- Give people options. Don’t just tell them, “I think you could do this,” tell them, “Your options are going to be A if you do this, or B if you want to do that. C’s an option too, but it’s not as easy to do as A or B.”
- Don’t push them to decide. Let people answer the questions you ask them at their own speed. Pushing them for a decision makes it less likely they arrive at a satisfactory conclusion.
- Leave the credit to them. When people thank you for your help, be sure to tell them that they were the ones who answered their own questions – you merely helped them along the way. This is the sign of a true teacher – empowering people to be able to solve their own problems.
Oh, and before we wrap this post up, you might remember I said at the start of it that you could use Socratic questioning to solve your own problems and issues too – and you can.
How can you use it that way?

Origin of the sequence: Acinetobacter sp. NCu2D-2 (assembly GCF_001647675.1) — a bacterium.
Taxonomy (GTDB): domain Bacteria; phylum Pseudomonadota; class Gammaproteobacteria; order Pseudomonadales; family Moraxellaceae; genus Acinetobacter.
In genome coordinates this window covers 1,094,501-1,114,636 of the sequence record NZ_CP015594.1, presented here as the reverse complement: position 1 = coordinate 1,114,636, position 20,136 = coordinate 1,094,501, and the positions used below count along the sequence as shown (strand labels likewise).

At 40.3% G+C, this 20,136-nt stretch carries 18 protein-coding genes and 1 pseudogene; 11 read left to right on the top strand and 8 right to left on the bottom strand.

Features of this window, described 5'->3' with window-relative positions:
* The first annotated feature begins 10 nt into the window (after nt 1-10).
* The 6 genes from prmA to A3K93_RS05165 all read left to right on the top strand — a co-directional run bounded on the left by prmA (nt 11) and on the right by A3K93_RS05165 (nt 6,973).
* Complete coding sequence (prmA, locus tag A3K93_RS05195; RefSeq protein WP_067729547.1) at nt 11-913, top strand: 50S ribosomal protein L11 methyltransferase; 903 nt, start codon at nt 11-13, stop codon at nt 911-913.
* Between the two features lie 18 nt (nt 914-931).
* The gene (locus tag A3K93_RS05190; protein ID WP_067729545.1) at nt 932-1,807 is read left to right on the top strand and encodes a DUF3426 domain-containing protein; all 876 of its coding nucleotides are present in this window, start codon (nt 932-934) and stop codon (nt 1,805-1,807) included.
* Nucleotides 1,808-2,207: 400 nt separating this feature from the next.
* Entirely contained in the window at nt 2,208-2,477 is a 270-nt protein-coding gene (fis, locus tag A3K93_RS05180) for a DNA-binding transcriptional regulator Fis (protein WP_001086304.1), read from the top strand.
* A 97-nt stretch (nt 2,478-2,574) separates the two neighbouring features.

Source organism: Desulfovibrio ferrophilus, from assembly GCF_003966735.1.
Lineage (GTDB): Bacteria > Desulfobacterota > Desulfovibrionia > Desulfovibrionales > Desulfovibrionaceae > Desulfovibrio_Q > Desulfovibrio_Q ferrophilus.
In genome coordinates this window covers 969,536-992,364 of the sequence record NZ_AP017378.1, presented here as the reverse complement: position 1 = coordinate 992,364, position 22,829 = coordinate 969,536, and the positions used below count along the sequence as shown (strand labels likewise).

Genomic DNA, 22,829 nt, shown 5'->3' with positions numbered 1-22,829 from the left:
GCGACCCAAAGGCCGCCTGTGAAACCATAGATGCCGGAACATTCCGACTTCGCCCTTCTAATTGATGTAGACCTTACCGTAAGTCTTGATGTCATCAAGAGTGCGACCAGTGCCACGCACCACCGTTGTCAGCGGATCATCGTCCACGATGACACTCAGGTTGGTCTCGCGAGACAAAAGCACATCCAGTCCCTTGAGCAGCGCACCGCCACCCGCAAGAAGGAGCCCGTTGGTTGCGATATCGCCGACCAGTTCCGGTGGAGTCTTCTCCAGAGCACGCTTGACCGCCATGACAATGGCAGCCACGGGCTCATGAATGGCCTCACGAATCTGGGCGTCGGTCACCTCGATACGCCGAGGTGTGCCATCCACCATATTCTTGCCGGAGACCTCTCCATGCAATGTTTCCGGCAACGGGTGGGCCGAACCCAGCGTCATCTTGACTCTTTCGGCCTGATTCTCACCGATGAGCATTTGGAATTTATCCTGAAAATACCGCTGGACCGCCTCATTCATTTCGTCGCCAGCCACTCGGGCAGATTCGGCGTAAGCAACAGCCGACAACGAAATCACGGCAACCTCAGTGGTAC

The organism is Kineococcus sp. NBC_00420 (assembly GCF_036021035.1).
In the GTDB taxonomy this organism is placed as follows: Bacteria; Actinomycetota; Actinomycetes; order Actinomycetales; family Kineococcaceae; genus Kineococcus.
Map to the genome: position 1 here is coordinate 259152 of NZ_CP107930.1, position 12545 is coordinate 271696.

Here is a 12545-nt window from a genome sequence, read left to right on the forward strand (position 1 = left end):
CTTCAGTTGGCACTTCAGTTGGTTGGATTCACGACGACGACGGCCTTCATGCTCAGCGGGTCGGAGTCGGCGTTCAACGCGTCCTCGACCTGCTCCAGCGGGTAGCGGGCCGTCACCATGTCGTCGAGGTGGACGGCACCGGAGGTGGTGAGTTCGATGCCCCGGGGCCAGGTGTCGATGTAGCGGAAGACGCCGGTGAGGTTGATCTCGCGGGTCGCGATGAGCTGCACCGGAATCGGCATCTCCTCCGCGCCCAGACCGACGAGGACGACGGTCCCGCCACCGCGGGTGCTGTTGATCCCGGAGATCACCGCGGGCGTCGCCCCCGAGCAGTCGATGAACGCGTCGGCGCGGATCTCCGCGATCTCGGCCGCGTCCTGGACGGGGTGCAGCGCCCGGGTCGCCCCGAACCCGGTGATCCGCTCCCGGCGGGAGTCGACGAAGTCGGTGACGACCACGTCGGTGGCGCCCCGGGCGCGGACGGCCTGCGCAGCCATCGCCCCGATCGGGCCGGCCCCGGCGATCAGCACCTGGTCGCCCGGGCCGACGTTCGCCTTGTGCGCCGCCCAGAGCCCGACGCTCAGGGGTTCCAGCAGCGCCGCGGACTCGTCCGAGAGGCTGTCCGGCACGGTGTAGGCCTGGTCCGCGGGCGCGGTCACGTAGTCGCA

Sit down in front of a computer or a piece of paper and write down each question as you’d ask it to someone else – and then answer the question yourself. Before you know it, you’ll have solved your very own problem – or else, you’ll know exactly what you don’t know but need to in order to get the solution you so desire.
And if you enjoyed learning about Socratic questioning, you really won’t want to miss all the great tips, tools, techniques, and insights on offer in my newsletter – it’s everything you’ll need to get yourself on the road to a productive, successful business and a productive, successful life. Sign up now to start getting my newsletter delivered straight to your inbox:
Until next time.